IT'S A NICE DAY - 06.30.2021
June 30, 2021
When was the last time you could say, "It's a nice day?" I suspect the term is out of fashion these days between the heat dome, mass shootings, beating, buildings collapsing, and similar news stories.
It's also something I seldom heard when I was stationed at Fort Lewis, near Seattle. I was reminded of this from a NATIONAL GEOGRAPHIC article titled "Under The Heat Dome" by Craig Welch, the Environment writer. Here is how his article starts out – "When I moved to western Washington in the late 1990s, the weather was disorienting. It rarely snows here. My first winter, it rained 90 days out of 120. At the end of May, after a few glorious bluebird days, Seattle's slate skies usually return, and a thick cloud ceiling settles in for another month. We call it Juneuary.
We have our jokes—'What do you call two straight days of rain in Seattle? The weekend.' 'What's a week in Seattle without rain? Summer.' Over time, though, I've grown to love it. Sure, it can be gloomy at times, but it is almost never hot."
That's the Seattle, this California boy remembers. The good thing for me was that I worked in the Post Finance Office, paying the Army's bills, and only had to worry about the crazy weather walking back and forth from the office. I felt sorry for the troops out in the field. I lucked out as my Basic Training was at Fort Ord, near Monterey, California. The weather there was great.
For many, a nice day may be a thing of the past. At least that's what William Falk, Editor-in-chief, to THE WEEK implies. Here's part of his scary comments – "The term 'climate refugee' may summon images of Bangladesh, sub-Saharan Africa, or sinking islands in Micronesia. But in coming years, it could include Californians fleeing apocalyptic wildfires and choking air and Arizonans and Nevadans facing unbroken months of heat so intense it is dangerous to leave the house much of the day. In this arid region, battles over scarce water will intensify."
What's scary to me is that we use water to put out the wildfires here in California. And, we are out of water.
This morning, several news shows had climatologists who indicated that this week's sizzling temperatures may herald a climate reality that scientists thought was still decades in the future. So, for my Seattle friends, it's time to invest in air conditioning units for your homes. Who would have thought?
I'm continuing to work on my SKYWARD manuscript, which has turned into a learning process. Not just because of the research needed for the story but also because I was writing it as a continuous document, rather than dividing it into separate saved chapters. Apparently, Microsoft Word (in the cloud), when combined with Grammarly, rebels against long documents. So, I would be typing, and suddenly the document would freeze up. It would take several minutes for things to catch up. As a result, I have spent the last two days cutting and pasting the chapters out of the manuscript and making each a separate file. What a waste of time. But, I have learned my lesson. I'm not sure why I was writing this manuscript this way. Previously, I had divided things into individual chapters to be assembled later.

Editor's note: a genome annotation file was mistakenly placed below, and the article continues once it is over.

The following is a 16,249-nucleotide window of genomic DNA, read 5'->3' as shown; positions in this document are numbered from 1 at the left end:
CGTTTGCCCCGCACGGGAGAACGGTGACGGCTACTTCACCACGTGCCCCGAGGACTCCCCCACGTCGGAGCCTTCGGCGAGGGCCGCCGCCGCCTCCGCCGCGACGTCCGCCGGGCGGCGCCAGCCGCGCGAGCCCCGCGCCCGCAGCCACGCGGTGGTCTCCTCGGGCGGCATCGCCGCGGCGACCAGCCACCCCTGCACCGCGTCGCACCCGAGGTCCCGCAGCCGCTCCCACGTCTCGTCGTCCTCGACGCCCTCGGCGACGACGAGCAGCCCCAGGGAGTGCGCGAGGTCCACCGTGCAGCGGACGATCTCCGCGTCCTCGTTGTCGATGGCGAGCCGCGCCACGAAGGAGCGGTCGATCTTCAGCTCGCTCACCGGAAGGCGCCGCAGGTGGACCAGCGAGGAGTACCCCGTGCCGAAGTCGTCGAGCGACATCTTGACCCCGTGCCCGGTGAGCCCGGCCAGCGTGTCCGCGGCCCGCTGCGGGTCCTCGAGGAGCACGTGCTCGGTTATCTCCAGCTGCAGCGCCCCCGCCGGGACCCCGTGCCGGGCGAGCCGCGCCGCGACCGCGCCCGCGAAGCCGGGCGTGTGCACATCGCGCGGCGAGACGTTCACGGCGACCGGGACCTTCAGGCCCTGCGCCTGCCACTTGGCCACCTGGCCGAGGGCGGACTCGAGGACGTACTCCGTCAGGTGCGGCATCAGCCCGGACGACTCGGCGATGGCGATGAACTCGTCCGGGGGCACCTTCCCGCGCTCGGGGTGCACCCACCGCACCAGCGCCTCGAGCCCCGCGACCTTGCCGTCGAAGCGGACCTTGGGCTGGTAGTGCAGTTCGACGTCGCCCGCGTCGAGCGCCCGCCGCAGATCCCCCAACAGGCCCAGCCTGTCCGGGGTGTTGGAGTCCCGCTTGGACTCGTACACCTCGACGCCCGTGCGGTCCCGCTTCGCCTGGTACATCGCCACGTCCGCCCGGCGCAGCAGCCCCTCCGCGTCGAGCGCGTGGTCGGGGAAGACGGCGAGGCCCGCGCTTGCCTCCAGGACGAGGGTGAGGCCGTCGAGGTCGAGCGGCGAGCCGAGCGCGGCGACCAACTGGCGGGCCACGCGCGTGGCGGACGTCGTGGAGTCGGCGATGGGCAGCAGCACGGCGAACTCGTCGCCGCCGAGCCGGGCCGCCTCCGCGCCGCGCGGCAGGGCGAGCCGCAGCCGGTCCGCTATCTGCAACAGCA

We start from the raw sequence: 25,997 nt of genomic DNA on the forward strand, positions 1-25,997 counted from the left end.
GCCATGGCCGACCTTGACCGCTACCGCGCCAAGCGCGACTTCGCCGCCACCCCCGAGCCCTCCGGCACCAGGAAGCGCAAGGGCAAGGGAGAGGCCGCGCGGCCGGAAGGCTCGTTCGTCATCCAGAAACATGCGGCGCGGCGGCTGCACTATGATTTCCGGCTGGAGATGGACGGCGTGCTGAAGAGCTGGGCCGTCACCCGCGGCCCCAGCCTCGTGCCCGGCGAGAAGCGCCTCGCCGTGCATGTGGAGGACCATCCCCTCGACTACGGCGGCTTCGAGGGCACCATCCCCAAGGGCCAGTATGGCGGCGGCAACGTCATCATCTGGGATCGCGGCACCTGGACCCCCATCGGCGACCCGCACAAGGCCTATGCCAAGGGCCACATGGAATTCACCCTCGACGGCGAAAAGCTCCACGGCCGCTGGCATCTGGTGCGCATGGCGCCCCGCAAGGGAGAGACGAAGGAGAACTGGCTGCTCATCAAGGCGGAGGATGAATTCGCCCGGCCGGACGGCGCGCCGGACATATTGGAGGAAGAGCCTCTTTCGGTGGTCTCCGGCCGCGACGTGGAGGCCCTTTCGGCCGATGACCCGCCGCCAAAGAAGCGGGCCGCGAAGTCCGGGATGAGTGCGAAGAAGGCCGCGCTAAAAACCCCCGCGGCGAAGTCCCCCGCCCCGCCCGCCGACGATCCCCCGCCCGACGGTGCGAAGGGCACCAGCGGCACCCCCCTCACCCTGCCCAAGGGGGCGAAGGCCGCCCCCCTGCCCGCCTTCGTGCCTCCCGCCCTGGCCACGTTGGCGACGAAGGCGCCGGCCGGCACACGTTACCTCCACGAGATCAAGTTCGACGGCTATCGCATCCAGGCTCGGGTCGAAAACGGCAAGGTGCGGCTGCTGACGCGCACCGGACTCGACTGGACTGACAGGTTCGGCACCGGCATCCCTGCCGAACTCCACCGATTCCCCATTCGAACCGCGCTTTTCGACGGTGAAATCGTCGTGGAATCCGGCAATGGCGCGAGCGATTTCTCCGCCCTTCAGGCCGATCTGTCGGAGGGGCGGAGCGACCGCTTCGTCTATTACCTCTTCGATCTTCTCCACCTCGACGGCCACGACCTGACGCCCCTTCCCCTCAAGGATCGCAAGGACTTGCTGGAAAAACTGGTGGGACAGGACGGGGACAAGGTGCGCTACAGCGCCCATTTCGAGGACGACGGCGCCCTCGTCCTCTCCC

For SKYWARD, I'm caught up in a couple of things at the moment. How the wealthy in San Francisco reacted after the 1906 San Francisco fire and earthquake. There seems to be a hidden story there, which I have not figured out yet. It pops up in bits and pieces as I read the history of the time. Both the rich and poor were vying to replace lost housing at the same time. And, the rich were competing with each other.
My mind is also trying to figure out the impact of money on the human psyche. The thought fits into what is happening in society today. Do those brought up with wealth think differently than individuals who are not? I know, stupid question. But, how is that reflected in my character's behaviors? How do I describe it in actions and dialogue?
My story goes from building a mansion in San Francisco in 1916 to building a colony on the Earth's Moon in 2022. Untold wealth, conflicting ideas, and discrimination lead from one to the other.
On the crime beat - I just read that many police departments are putting up the equivalent of the old Post Office "Wanted Posters" on the Internet. Some departments are using them for even minor crimes. The problem is that once they are posted on the Internet, they are never taken down. Even after a person has been exonerated, paid their fine, or served their time. This places a stigma on the individual forever. More thinking needs to be done on this practice.
That's it for today.
Richard V. Rupp, Author
Website – www.richardvrupp.com
Email – firstname.lastname@example.org
Copyright©2021 by Richard V. Rupp